For the past couple of years, Rwanda, has been chosen as the venue for many international conferences. A week hardly passes without some kind of international gathering. This is a manifestation of trust, both organisational and capacity, that international bodies have in the country.
Rwanda is not the best endowed country in the region in terms of conference facilities, but it has managed to sell itself to the world as a conference destination.
The enthusiastic reviews it has received in the international media as a miracle in the making have acted as a magnet for high level meetings.
Perhaps our biggest assets that continuously keep cropping up when the country is discussed by foreigners, is the security, cleanliness and organisational attributes that mark the country and Kigali in particular.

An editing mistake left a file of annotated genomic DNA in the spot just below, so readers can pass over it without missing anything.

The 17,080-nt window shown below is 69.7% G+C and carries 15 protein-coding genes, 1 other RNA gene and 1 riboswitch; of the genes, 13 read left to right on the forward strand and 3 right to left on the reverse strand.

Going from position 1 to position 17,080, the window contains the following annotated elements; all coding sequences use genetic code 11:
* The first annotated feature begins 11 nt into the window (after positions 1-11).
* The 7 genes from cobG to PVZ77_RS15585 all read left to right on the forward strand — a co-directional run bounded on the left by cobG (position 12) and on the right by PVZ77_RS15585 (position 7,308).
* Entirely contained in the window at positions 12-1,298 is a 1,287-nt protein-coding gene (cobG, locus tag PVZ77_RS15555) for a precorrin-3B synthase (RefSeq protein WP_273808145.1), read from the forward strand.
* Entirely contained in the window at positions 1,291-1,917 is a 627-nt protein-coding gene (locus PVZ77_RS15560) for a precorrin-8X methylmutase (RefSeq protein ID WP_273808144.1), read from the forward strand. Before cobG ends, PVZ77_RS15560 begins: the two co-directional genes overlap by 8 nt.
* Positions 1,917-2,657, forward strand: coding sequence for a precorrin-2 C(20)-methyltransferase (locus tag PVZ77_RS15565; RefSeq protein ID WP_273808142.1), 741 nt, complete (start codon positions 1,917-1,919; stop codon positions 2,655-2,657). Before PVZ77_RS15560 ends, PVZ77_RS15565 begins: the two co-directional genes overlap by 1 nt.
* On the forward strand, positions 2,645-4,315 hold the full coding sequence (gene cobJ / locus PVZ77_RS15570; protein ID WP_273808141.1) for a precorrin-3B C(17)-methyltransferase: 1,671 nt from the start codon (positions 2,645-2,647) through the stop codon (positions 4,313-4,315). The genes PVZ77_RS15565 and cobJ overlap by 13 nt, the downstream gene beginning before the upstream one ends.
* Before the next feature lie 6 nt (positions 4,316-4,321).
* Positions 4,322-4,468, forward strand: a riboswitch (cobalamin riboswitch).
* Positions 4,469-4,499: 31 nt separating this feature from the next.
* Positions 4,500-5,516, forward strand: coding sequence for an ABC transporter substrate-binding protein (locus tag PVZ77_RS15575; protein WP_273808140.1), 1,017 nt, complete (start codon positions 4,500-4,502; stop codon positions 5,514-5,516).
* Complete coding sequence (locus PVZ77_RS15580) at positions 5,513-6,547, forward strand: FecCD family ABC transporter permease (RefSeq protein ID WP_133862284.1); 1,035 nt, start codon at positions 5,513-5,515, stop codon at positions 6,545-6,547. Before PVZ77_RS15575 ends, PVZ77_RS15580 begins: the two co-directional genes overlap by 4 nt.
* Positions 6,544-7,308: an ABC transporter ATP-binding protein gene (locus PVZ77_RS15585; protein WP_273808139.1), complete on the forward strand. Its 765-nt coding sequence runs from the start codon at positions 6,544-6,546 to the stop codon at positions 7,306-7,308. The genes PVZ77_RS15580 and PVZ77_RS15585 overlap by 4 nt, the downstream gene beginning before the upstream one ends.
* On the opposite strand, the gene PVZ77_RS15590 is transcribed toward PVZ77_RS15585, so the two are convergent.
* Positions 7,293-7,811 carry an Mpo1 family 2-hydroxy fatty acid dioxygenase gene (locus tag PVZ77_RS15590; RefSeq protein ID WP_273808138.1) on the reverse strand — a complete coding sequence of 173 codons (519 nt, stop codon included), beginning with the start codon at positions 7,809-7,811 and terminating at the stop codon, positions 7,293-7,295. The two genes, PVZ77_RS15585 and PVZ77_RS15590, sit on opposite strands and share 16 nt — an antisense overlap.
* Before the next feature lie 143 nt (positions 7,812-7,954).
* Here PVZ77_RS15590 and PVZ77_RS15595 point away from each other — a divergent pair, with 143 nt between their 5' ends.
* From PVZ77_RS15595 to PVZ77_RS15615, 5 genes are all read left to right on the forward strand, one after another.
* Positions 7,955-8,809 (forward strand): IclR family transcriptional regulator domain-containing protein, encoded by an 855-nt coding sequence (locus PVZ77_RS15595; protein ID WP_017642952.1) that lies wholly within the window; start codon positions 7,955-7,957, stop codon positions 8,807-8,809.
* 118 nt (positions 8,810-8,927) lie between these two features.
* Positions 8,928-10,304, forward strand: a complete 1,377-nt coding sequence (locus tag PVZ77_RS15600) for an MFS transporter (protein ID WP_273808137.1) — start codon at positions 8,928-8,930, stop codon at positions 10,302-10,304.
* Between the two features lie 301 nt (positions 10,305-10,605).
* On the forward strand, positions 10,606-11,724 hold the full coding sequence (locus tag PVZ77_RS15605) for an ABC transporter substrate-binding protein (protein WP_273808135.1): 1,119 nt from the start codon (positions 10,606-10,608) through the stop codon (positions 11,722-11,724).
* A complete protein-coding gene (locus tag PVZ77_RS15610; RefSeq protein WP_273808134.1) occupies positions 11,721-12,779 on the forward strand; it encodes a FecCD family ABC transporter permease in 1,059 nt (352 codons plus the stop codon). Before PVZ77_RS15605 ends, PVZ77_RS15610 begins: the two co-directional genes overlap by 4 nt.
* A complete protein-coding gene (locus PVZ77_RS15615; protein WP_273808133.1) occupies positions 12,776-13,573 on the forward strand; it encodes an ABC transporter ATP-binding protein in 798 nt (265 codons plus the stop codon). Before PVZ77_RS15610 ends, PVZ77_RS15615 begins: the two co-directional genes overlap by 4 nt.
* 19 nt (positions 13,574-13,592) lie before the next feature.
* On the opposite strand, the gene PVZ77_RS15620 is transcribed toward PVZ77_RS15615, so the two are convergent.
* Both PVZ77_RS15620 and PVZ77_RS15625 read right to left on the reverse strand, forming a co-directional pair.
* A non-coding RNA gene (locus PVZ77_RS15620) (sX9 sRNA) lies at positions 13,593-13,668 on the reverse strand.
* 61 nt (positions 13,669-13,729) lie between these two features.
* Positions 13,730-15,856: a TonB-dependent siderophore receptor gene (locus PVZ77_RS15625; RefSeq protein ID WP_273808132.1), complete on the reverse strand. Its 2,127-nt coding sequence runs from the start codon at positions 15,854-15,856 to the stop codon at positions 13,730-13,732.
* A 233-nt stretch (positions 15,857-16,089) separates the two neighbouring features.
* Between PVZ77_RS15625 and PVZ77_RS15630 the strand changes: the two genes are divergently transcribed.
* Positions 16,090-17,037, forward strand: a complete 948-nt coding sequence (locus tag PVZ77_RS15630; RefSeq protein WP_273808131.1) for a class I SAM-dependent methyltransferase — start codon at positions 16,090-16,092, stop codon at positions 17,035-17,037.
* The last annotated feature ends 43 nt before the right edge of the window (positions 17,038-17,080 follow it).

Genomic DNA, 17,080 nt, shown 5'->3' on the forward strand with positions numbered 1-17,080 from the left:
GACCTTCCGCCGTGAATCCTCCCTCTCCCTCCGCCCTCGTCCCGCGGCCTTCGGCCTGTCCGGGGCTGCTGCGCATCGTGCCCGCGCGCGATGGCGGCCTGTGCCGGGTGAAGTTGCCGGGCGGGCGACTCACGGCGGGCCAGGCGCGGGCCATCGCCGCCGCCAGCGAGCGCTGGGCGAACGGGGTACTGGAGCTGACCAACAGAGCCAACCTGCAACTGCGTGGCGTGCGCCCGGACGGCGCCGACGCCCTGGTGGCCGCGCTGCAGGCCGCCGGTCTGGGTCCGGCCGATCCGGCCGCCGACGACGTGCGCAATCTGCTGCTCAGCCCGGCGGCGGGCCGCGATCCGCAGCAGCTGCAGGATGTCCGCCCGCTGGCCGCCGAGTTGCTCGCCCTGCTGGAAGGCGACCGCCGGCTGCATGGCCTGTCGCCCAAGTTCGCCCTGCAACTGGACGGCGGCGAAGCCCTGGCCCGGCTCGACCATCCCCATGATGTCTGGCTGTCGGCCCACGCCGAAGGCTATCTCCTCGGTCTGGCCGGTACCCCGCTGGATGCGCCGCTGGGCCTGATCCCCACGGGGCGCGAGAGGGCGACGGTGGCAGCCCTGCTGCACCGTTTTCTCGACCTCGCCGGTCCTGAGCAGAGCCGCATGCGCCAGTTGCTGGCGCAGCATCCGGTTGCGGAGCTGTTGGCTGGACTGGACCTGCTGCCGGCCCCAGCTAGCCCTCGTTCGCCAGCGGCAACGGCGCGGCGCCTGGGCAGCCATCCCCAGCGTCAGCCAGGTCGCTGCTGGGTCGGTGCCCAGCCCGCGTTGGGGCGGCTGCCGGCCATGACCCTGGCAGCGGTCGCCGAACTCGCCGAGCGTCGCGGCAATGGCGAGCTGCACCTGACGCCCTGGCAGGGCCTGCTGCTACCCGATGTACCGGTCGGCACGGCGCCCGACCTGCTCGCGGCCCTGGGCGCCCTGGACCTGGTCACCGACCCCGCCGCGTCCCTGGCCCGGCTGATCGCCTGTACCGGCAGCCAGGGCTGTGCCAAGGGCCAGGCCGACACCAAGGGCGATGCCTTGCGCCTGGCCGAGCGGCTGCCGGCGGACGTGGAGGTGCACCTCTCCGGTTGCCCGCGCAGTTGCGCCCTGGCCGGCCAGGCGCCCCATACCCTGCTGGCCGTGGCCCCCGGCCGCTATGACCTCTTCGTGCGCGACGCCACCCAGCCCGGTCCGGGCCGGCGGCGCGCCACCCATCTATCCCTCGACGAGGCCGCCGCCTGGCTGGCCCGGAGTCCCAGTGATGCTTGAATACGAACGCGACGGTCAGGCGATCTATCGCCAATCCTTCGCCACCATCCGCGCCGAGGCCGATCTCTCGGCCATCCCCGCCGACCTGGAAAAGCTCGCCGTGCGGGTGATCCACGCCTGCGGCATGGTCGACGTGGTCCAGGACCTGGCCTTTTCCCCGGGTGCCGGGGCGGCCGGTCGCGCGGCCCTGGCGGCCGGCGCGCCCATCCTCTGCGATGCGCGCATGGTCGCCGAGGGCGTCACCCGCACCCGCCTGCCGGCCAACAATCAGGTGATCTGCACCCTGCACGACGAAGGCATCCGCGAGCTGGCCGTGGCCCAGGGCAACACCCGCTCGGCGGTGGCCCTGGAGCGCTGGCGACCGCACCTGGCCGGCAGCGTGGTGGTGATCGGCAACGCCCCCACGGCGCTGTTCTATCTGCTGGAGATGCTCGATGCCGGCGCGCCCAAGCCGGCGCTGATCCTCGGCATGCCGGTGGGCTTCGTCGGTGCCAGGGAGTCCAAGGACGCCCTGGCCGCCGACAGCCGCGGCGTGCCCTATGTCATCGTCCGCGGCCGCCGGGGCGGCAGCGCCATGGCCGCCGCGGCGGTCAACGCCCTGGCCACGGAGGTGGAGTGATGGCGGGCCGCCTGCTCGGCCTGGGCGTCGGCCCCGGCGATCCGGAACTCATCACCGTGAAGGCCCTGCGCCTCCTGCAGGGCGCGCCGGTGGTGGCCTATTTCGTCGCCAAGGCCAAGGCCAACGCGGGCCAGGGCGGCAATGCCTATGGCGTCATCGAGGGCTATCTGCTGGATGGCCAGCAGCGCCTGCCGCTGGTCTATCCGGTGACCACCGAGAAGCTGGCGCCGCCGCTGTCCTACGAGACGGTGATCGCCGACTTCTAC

The word-of-mouth effect has played a bigger role in selling the country to the outside world than an expensive PR onslaught would ever achieve, but there are still a few drawbacks.
The hospitality industry is still in its infant stage and needy of an accelerated growth to cope with the countries new-found fame.
Many hotel establishments still act as if they are monopolies. Some years ago, it was either the Mille Collines hotel or the former Meridien (Novotel Umubano) and the owners could afford to be choosy; but not today.
Entrepreneurship only succeeds where there is continuous innovation to keep up or surpass the competition, but stagnant policies only help one to be left behind by history.
The old adage that ‘a client is a king’ should ring in their ears unceasingly. They should learn to give their guests an unforgettable stay within their carpeted walls, only then will those guests have something to brag about back home of having stepped in the Land of a Thousand Hills.